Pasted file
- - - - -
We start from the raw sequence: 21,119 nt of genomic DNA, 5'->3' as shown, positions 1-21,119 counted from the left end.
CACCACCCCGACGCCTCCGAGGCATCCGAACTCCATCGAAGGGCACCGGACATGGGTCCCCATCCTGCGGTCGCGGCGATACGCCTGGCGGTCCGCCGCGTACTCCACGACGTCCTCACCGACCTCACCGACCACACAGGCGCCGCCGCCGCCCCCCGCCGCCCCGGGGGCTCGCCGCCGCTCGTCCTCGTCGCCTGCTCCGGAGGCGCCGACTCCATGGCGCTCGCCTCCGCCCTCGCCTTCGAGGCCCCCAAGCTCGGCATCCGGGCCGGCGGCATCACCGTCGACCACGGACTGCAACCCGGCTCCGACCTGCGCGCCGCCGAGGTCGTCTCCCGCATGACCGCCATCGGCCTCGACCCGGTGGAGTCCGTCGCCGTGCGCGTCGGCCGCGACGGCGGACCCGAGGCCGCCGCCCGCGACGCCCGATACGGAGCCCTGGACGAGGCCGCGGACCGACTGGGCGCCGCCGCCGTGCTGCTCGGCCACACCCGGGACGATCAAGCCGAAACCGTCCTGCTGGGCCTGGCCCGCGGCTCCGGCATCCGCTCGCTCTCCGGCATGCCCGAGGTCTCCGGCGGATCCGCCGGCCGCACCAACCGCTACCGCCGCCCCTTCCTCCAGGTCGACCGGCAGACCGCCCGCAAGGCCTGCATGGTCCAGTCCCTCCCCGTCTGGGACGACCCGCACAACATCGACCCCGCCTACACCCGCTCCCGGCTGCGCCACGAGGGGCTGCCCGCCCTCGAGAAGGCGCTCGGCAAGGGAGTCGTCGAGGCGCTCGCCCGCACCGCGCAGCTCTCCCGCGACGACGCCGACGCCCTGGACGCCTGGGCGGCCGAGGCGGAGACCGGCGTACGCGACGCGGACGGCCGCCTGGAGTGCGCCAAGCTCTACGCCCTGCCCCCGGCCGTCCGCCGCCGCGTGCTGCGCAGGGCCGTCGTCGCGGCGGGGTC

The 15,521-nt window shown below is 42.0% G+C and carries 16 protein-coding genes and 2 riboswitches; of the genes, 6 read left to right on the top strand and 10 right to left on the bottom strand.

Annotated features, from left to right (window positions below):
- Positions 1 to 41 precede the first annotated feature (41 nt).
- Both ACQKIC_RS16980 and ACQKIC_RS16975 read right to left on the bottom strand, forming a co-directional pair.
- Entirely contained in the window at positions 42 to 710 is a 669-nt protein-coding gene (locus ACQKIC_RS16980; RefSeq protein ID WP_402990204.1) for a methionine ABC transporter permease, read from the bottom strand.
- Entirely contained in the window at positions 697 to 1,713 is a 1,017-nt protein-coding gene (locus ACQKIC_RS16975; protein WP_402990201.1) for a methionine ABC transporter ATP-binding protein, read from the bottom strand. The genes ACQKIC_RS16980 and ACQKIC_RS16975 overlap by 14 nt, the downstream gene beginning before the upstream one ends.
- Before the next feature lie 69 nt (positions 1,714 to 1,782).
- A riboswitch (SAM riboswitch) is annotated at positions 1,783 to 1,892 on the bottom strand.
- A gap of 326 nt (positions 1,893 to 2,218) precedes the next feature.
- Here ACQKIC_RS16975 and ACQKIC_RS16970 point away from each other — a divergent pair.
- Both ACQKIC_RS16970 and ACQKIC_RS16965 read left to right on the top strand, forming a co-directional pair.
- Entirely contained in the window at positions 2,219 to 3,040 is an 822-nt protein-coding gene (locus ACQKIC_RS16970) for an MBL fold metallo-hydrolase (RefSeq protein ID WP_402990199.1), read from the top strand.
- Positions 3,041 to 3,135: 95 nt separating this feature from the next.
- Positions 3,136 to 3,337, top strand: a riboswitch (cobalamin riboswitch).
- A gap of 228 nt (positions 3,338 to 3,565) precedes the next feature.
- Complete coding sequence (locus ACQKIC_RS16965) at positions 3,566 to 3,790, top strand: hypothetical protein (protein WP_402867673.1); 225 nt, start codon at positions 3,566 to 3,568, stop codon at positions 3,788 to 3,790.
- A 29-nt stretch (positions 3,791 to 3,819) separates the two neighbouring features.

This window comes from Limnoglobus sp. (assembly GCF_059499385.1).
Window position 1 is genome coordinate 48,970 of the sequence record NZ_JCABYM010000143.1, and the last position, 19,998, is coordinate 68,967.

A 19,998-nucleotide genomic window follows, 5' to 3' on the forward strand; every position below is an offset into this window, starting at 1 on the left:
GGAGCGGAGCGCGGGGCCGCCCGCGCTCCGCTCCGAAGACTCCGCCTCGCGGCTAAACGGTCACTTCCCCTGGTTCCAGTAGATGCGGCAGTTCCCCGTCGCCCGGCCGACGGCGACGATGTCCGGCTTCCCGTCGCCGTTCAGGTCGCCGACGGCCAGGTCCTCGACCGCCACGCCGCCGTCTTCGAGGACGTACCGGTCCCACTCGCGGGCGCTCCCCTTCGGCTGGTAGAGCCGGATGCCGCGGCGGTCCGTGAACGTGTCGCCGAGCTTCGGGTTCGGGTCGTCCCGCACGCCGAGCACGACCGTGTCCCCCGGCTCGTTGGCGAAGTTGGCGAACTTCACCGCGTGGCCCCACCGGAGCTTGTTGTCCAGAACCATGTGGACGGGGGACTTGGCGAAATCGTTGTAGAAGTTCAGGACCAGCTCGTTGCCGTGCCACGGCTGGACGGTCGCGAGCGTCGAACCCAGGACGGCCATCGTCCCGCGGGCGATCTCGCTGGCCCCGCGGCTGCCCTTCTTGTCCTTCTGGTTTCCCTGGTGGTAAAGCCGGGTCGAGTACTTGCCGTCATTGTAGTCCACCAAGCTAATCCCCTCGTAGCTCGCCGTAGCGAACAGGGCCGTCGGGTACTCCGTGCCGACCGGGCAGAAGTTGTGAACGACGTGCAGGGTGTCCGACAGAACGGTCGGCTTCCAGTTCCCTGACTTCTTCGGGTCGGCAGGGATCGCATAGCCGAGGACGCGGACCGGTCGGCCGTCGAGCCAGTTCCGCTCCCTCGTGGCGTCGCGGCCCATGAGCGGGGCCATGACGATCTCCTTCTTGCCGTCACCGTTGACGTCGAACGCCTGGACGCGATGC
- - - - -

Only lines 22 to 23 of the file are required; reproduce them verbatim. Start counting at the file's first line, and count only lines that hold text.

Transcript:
A 19,998-nucleotide genomic window follows, 5' to 3' on the forward strand; every position below is an offset into this window, starting at 1 on the left:
GGAGCGGAGCGCGGGGCCGCCCGCGCTCCGCTCCGAAGACTCCGCCTCGCGGCTAAACGGTCACTTCCCCTGGTTCCAGTAGATGCGGCAGTTCCCCGTCGCCCGGCCGACGGCGACGATGTCCGGCTTCCCGTCGCCGTTCAGGTCGCCGACGGCCAGGTCCTCGACCGCCACGCCGCCGTCTTCGAGGACGTACCGGTCCCACTCGCGGGCGCTCCCCTTCGGCTGGTAGAGCCGGATGCCGCGGCGGTCCGTGAACGTGTCGCCGAGCTTCGGGTTCGGGTCGTCCCGCACGCCGAGCACGACCGTGTCCCCCGGCTCGTTGGCGAAGTTGGCGAACTTCACCGCGTGGCCCCACCGGAGCTTGTTGTCCAGAACCATGTGGACGGGGGACTTGGCGAAATCGTTGTAGAAGTTCAGGACCAGCTCGTTGCCGTGCCACGGCTGGACGGTCGCGAGCGTCGAACCCAGGACGGCCATCGTCCCGCGGGCGATCTCGCTGGCCCCGCGGCTGCCCTTCTTGTCCTTCTGGTTTCCCTGGTGGTAAAGCCGGGTCGAGTACTTGCCGTCATTGTAGTCCACCAAGCTAATCCCCTCGTAGCTCGCCGTAGCGAACAGGGCCGTCGGGTACTCCGTGCCGACCGGGCAGAAGTTGTGAACGACGTGCAGGGTGTCCGACAGAACGGTCGGCTTCCAGTTCCCTGACTTCTTCGGGTCGGCAGGGATCGCATAGCCGAGGACGCGGACCGGTCGGCCGTCGAGCCAGTTCCGCTCCCTCGTGGCGTCGCGGCCCATGAGCGGGGCCATGACGATCTCCTTCTTGCCGTCACCGTTGACGTCGAACGCCTGGACGCGATGC